In the next great auto-safety advance, 20 automakers have agreed to make automatic emergency braking a standard feature on cars and trucks starting in September 2022, it was announced Thursday.
“By proactively making emergency braking systems standard equipment on their vehicles, these 20 automakers will help prevent thousands of crashes and save lives,” said U.S. Transportation Secretary Anthony Foxx. “It’s a win for safety and a win for consumers.”
The feature has already shown up in many models today, usually as an option. If the car detects it’s about to rear-end the car in front of it, it slams on the brakes — either preventing the accident or vastly decreasing the force of the impact.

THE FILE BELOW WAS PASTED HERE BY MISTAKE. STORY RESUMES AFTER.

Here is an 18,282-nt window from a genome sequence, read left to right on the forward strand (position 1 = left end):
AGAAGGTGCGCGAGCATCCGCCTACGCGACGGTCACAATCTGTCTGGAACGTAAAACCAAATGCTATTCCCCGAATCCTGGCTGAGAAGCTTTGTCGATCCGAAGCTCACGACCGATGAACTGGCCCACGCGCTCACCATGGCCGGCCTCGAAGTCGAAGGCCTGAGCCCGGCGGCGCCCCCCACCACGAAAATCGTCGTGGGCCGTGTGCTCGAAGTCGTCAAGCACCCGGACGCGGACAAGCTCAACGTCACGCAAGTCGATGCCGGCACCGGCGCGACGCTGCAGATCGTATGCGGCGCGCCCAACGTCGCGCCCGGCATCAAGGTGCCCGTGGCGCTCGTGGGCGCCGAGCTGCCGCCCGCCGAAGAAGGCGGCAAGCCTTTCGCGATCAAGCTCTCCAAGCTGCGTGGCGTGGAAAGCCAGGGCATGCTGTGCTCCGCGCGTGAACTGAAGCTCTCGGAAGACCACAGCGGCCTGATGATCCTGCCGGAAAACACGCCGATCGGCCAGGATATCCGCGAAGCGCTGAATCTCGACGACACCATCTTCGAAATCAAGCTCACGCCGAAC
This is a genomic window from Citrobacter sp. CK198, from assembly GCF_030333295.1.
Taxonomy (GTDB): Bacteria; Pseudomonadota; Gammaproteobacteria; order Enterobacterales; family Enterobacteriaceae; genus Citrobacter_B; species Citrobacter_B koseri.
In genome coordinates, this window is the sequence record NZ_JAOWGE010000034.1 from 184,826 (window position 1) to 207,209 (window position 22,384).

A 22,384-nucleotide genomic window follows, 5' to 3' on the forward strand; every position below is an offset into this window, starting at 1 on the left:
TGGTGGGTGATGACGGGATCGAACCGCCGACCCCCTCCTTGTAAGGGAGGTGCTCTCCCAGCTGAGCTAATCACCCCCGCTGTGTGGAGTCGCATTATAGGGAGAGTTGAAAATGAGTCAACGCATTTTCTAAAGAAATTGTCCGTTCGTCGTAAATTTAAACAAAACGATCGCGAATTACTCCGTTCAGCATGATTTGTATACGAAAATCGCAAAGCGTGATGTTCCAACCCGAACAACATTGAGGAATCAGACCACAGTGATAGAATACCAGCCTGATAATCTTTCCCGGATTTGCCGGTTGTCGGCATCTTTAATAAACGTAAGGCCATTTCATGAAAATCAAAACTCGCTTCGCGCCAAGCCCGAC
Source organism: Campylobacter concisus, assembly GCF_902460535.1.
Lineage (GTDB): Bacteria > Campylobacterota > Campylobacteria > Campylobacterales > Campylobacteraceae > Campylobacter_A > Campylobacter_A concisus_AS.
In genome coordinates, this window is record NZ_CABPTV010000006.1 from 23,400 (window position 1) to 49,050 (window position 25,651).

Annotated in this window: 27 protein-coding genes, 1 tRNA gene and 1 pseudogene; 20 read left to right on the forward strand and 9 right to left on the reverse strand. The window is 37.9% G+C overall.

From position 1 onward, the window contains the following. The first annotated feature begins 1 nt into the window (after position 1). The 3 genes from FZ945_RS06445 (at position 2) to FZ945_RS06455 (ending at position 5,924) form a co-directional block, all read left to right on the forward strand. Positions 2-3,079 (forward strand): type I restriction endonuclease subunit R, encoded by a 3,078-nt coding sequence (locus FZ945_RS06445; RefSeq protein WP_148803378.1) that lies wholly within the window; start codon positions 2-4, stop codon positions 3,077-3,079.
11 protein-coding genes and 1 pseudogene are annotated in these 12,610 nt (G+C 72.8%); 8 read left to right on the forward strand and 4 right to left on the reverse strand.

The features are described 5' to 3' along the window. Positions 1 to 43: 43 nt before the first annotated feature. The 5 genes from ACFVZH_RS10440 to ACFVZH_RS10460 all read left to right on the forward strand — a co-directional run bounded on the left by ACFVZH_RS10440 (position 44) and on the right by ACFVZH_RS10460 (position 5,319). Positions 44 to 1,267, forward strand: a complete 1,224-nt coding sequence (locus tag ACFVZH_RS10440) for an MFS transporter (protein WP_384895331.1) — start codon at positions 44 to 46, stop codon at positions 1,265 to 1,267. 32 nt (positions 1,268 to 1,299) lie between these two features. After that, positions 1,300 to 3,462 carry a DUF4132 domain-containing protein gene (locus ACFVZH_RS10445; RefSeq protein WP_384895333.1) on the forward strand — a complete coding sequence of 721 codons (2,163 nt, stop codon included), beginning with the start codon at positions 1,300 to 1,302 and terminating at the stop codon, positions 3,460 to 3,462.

Automatic emergency braking joins a long list of safety technologies that gradually became mandated as standard equipment, from seat belts and air bags to more recently backup cameras. The systems use a combination of radar, cameras and lasers to determine distance and relative velocity of vehicles in front. The same sensors are also used in the emerging self-driving car technologies.
The 20 automakers include 99% of the new-car market, says the National Highway Traffic Safety Administration, which is part of the Transportation Department. The agency, along with the insurance industry’s safety arm, the Insurance Institute for Highway Safety, negotiated the deal. IIHS says it expects the deal will shave three years off the time it would have taken for a new rule to be implemented.
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SOURCE: USA Today, Chris Woodyard